|Transition time: PPP, PML-N set for talks on caretaker setup|
12 July 2012
After having reached an amiable consensus over a new chief election commissioner, the country’s two largest political parties are now said to be planning to open talks for bringing in a caretaker setup to oversee general elections. Both are said to want fresh parliamentary polls to be held within this year.
Much is at stake – if the proposed negotiations between the governing Pakistan Peoples Party (PPP) and opposition Pakistan Muslim League-Nawaz (PML-N) succeed, the outcome is likely to be the first civilian-to-civilian transition in the country’s history.
“We are on it… by and large it is our resolve to make sure that the transfer of power is smooth,” a top government official told The Express Tribune on Tuesday, requesting anonymity.
The new resolve for cooperation follows the finalisation of Justice (retd) Fakhruddin G Ebrahim for the slot of Chief Election Commissioner (CEC) by a 12-member bipartisan, bicameral parliamentary panel. Ebrahim was chosen under a mechanism outlined in the 20th Amendment, approved earlier this year. The same amendment also elaborates upon the procedure for handing over powers from an elected government to a caretaker setup.
Insiders in the PML-N were more willing to offer details of what the two parties have already agreed on. One PML-N leader said the two parties would hold talks in two phases. The first phase would involve only the PPP and PML-N; the second, other groups from the ruling alliance and opposition.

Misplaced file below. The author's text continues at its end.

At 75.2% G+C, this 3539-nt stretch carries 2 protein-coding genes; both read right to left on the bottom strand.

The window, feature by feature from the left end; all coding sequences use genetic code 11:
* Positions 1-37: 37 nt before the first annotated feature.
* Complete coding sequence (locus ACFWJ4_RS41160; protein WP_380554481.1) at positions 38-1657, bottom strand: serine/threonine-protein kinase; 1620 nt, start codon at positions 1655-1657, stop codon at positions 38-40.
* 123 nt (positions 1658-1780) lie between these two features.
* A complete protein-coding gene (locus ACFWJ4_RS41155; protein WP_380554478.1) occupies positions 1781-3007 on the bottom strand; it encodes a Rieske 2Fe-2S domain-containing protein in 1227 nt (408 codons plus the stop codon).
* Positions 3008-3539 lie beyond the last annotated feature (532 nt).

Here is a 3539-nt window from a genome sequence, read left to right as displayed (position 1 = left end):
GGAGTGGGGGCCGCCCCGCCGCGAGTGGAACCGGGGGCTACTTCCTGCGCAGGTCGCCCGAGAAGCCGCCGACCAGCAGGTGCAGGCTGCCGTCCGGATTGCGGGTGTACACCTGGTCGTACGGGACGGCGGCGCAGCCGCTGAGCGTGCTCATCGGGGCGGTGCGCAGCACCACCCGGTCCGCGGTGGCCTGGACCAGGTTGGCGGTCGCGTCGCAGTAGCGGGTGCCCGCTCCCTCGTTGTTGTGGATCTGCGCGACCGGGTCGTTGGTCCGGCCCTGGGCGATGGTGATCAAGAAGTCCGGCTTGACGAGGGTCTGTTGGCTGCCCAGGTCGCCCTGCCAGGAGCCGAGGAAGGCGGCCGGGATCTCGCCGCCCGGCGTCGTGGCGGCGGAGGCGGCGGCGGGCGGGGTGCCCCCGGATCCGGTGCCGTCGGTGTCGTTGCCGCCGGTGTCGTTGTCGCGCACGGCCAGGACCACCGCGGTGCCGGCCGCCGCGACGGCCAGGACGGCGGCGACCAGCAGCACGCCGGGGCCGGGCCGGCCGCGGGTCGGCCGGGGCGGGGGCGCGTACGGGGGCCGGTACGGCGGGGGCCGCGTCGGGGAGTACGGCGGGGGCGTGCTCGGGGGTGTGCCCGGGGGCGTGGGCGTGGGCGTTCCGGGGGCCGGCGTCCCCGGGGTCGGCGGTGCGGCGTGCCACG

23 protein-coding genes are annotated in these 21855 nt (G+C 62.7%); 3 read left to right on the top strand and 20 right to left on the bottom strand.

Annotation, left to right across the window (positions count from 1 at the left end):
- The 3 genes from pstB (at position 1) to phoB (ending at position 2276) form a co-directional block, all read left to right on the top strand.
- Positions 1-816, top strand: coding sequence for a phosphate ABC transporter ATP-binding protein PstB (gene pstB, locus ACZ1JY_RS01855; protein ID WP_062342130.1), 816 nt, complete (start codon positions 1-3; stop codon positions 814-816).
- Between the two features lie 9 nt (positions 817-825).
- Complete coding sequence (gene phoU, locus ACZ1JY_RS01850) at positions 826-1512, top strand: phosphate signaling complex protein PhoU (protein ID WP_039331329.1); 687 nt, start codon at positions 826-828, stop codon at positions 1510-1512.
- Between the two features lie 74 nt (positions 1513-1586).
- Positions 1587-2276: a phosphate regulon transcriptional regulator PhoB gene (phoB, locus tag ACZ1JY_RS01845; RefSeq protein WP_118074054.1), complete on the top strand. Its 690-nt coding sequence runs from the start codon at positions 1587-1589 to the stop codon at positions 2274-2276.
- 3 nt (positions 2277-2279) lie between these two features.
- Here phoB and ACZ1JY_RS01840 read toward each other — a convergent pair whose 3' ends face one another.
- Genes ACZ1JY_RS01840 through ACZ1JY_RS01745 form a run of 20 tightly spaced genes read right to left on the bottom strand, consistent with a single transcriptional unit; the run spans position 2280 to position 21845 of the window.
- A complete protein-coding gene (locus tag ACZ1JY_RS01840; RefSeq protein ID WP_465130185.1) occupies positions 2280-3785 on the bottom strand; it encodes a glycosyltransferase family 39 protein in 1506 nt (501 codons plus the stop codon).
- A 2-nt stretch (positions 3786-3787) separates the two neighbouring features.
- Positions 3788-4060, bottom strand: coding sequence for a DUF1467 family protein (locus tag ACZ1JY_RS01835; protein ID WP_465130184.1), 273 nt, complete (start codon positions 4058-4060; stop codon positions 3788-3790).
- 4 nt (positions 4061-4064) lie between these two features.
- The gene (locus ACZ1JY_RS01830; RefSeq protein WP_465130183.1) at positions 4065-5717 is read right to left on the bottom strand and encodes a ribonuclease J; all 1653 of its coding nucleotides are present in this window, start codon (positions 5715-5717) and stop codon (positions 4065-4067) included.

The provinces question
PML-N insiders also said the opposition party would push for appointing new governors in all four provinces ahead of the polls because they can influence the elections, although their powers have been reduced in the 18th Constitutional Amendment.
Currently, three of the provinces have governors who are members of the PPP — Punjab, Khyber-Pakhtunkhwa and Balochistan— while in Sindh the slot has been given to the Muttahida Qaumi Movement (MQM), a government ally.
“This situation may not be acceptable for us… we will like to see it change ahead of polls,” a PML-N official said.
The PML-N also wants the ruling party to be clear on one particular issue – the question of who will play the role of the opposition in Sindh and Balochistan, neither of which have an effective opposition. The question remains vital because, according to the formula agreed upon under the 20th Amendment, there has to be an opposition to propose names for the leaders of a caretaker government.
In the 2008 elections, the PML-N was unable to win a seat in either Sindh or Balochistan. “This is what we want clarified in the first phase of negotiations,” said PML-N deputy Information Secretary Khurram Dastgir Khan.
Insiders said the two parties also had differing opinions on how they should involve other parties into the second round of talks. Officials said the government negotiators are in favour of giving them a direct role in the talks while Leader of the Opposition Chaudhry Nisar Ali wants their involvement be more indirect.
He proposed that the PPP should separately take its allies into confidence, while the PML-N would talk to opposition groups in and outside parliament. Nisar, Senator Pervaiz Rasheed and Ishaq Dar are likely negotiators for the PML-N while the PPP team is expected to be led by Religious Affairs Minister Khursheed Ahmed Shah.
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